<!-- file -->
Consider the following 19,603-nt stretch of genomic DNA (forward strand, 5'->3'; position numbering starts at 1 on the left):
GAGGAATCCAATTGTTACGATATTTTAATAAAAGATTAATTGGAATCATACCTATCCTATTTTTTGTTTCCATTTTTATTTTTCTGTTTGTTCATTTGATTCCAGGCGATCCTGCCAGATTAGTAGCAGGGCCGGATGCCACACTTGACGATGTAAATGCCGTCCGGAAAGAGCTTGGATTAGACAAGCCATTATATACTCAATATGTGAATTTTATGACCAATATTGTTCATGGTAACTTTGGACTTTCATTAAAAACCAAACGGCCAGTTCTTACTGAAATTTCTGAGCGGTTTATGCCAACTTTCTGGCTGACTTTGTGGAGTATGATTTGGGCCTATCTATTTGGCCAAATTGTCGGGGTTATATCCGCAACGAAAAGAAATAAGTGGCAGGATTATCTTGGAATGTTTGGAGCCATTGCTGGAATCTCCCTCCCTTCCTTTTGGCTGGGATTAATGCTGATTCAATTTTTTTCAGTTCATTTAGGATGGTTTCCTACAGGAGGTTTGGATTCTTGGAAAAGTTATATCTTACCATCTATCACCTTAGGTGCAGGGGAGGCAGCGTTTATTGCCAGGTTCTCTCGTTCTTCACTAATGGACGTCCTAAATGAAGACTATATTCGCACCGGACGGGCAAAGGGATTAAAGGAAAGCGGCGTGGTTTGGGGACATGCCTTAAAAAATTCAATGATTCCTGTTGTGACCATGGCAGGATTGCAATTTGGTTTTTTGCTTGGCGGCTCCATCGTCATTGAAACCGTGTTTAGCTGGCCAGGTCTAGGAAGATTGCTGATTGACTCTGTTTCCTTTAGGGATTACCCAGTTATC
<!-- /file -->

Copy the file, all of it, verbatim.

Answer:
Consider the following 19,603-nt stretch of genomic DNA (forward strand, 5'->3'; position numbering starts at 1 on the left):
GAGGAATCCAATTGTTACGATATTTTAATAAAAGATTAATTGGAATCATACCTATCCTATTTTTTGTTTCCATTTTTATTTTTCTGTTTGTTCATTTGATTCCAGGCGATCCTGCCAGATTAGTAGCAGGGCCGGATGCCACACTTGACGATGTAAATGCCGTCCGGAAAGAGCTTGGATTAGACAAGCCATTATATACTCAATATGTGAATTTTATGACCAATATTGTTCATGGTAACTTTGGACTTTCATTAAAAACCAAACGGCCAGTTCTTACTGAAATTTCTGAGCGGTTTATGCCAACTTTCTGGCTGACTTTGTGGAGTATGATTTGGGCCTATCTATTTGGCCAAATTGTCGGGGTTATATCCGCAACGAAAAGAAATAAGTGGCAGGATTATCTTGGAATGTTTGGAGCCATTGCTGGAATCTCCCTCCCTTCCTTTTGGCTGGGATTAATGCTGATTCAATTTTTTTCAGTTCATTTAGGATGGTTTCCTACAGGAGGTTTGGATTCTTGGAAAAGTTATATCTTACCATCTATCACCTTAGGTGCAGGGGAGGCAGCGTTTATTGCCAGGTTCTCTCGTTCTTCACTAATGGACGTCCTAAATGAAGACTATATTCGCACCGGACGGGCAAAGGGATTAAAGGAAAGCGGCGTGGTTTGGGGACATGCCTTAAAAAATTCAATGATTCCTGTTGTGACCATGGCAGGATTGCAATTTGGTTTTTTGCTTGGCGGCTCCATCGTCATTGAAACCGTGTTTAGCTGGCCAGGTCTAGGAAGATTGCTGATTGACTCTGTTTCCTTTAGGGATTACCCAGTTATC